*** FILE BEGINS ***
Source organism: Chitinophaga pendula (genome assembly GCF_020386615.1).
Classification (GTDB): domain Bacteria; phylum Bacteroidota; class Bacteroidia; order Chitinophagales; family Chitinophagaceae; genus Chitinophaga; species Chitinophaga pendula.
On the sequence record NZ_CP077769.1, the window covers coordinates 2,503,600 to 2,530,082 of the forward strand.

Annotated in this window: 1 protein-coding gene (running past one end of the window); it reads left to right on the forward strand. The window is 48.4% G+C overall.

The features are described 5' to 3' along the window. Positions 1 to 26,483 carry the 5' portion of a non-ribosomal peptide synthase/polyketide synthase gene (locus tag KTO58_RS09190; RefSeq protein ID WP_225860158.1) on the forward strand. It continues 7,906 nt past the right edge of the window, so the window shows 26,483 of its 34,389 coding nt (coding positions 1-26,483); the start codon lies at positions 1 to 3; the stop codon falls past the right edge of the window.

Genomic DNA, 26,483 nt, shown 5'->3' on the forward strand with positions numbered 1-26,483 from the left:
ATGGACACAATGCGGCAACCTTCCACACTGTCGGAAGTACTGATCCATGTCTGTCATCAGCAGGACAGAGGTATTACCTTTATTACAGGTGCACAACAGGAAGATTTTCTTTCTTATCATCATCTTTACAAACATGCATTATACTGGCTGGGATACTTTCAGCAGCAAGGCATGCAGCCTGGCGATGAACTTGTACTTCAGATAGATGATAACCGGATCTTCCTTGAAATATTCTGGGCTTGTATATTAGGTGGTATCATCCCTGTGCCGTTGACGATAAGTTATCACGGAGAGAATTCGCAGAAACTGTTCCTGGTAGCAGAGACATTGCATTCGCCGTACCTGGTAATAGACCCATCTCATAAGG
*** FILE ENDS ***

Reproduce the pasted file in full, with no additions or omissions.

Source organism: Chitinophaga pendula (genome assembly GCF_020386615.1).
Classification (GTDB): domain Bacteria; phylum Bacteroidota; class Bacteroidia; order Chitinophagales; family Chitinophagaceae; genus Chitinophaga; species Chitinophaga pendula.
On the sequence record NZ_CP077769.1, the window covers coordinates 2,503,600 to 2,530,082 of the forward strand.

Annotated in this window: 1 protein-coding gene (running past one end of the window); it reads left to right on the forward strand. The window is 48.4% G+C overall.

The features are described 5' to 3' along the window. Positions 1 to 26,483 carry the 5' portion of a non-ribosomal peptide synthase/polyketide synthase gene (locus tag KTO58_RS09190; RefSeq protein ID WP_225860158.1) on the forward strand. It continues 7,906 nt past the right edge of the window, so the window shows 26,483 of its 34,389 coding nt (coding positions 1-26,483); the start codon lies at positions 1 to 3; the stop codon falls past the right edge of the window.

Genomic DNA, 26,483 nt, shown 5'->3' on the forward strand with positions numbered 1-26,483 from the left:
ATGGACACAATGCGGCAACCTTCCACACTGTCGGAAGTACTGATCCATGTCTGTCATCAGCAGGACAGAGGTATTACCTTTATTACAGGTGCACAACAGGAAGATTTTCTTTCTTATCATCATCTTTACAAACATGCATTATACTGGCTGGGATACTTTCAGCAGCAAGGCATGCAGCCTGGCGATGAACTTGTACTTCAGATAGATGATAACCGGATCTTCCTTGAAATATTCTGGGCTTGTATATTAGGTGGTATCATCCCTGTGCCGTTGACGATAAGTTATCACGGAGAGAATTCGCAGAAACTGTTCCTGGTAGCAGAGACATTGCATTCGCCGTACCTGGTAATAGACCCATCTCATAAGG